Why is it difficult for researchers to recognize the effects of brain training?
'Brain training,' which trains the prefrontal cortex of the brain by repeating simple problems, has become widespread in the world through video games and smartphone apps. While some researchers claim that brain training has 'beneficial effects' such as improving IQ, many researchers deny that it is 'meaningless.' Susanne M. Jagi, a professor of education and cognitive science at the University of California, explains why these conflicts are occurring.
Does'Brain Training' Actually Work? --Scientific American
In the past, Mr. Jagi announced research results that training the brain can achieve good results in the IQ test, but many researchers questioned the results. Some researchers are skeptical about brain training, and many have actually shown research results that 'brain training has no effect.' In 2016, the research result that 'the effect of brain training is due to placebo' was also shown.
It is proved that the ability improvement by brain training was produced by the 'placebo effect' --GIGAZINE
By Neil Conway
According to Jagi, the reason for the disagreement about the effects of brain training is that there is no effective common method to measure 'how much the brain training has improved' and that the brain process is truly improved. It is because it is difficult to show. Jagi points out that it may not be possible to accurately measure 'Is brain training effective?' Due to lack of legitimate means of evaluation.
'If training really improves brain function, it may help people with cognitive impairment, etc. Brain training has great potential,' said Jagi. Jagi himself is conducting research to affirm the effectiveness of brain training. Jagi argued that 'who should be the subject' should also be considered in order to prove that 'brain training is effective'.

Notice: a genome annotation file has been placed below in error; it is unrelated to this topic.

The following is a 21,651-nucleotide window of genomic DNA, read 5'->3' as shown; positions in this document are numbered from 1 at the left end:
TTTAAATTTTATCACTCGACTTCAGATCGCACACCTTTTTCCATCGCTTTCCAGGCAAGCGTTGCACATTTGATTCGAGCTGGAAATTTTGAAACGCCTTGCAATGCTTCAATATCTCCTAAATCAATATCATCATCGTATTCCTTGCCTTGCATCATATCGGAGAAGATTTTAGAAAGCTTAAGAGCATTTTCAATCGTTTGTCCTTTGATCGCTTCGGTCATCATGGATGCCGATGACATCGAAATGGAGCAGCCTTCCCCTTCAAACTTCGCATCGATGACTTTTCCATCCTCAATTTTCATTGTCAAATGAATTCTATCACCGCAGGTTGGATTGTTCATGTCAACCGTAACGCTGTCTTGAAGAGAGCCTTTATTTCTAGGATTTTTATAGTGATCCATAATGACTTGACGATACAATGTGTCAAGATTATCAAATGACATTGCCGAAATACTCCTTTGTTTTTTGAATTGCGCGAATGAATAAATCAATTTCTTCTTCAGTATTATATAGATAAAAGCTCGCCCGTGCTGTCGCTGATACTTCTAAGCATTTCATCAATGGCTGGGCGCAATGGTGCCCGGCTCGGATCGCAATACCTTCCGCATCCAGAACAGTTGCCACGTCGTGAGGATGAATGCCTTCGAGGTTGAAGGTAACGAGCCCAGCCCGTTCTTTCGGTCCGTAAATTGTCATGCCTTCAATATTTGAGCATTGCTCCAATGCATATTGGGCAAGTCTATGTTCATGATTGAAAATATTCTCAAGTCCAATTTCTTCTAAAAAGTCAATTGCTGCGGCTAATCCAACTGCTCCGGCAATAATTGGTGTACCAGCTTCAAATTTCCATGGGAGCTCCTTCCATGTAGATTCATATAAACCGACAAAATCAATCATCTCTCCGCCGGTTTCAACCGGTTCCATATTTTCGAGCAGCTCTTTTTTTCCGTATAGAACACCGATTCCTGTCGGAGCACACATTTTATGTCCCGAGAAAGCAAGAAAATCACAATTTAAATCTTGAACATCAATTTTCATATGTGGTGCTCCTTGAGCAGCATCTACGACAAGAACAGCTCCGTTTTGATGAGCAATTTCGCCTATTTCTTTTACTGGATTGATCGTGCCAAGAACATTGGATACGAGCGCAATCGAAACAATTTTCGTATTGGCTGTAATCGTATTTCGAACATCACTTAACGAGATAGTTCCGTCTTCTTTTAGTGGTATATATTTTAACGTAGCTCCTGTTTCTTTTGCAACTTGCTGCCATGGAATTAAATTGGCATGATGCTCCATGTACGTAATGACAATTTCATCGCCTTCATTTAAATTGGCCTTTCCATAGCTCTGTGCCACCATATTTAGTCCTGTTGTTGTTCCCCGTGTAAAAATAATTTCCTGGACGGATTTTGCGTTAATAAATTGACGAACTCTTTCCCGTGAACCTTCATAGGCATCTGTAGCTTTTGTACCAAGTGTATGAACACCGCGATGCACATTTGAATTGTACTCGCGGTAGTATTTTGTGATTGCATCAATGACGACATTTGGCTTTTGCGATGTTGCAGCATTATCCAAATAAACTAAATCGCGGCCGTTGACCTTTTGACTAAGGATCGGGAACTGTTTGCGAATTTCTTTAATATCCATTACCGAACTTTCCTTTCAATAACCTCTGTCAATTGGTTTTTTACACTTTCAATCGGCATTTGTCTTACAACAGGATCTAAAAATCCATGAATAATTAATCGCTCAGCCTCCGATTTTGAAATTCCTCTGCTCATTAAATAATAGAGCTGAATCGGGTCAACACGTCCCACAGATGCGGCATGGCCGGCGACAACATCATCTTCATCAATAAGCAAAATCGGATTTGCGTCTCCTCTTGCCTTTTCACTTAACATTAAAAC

For example, studies have shown that brain training for athletes has had a beneficial effect on visual function. Also, according to Jagi, there is a study that brain training of short-term memory is effective for the younger generation, although it is unassessed, 'Brain training does not have the same effect for everyone.' Mr. Jagi insists.
Jagi says that experiments with tens of thousands of people are needed to clearly demonstrate the benefits of brain training. In fact, Jagi's team, funded by the National Institutes of Health, is planning a study comparing multiple approaches to training brain working memory in approximately 30,000 subjects. The study uses common criteria to evaluate training outcomes and compares results with a focus on individual differences.
'Only by gathering a large number of participants and assessing what training is related to the individual and how can we clearly address the controversy over brain training. If this study succeeds,'Individuals. 'The best way to train your brain,' 'characteristics of individuals who are more likely to benefit from each brain training,' etc., 'says Jagi.
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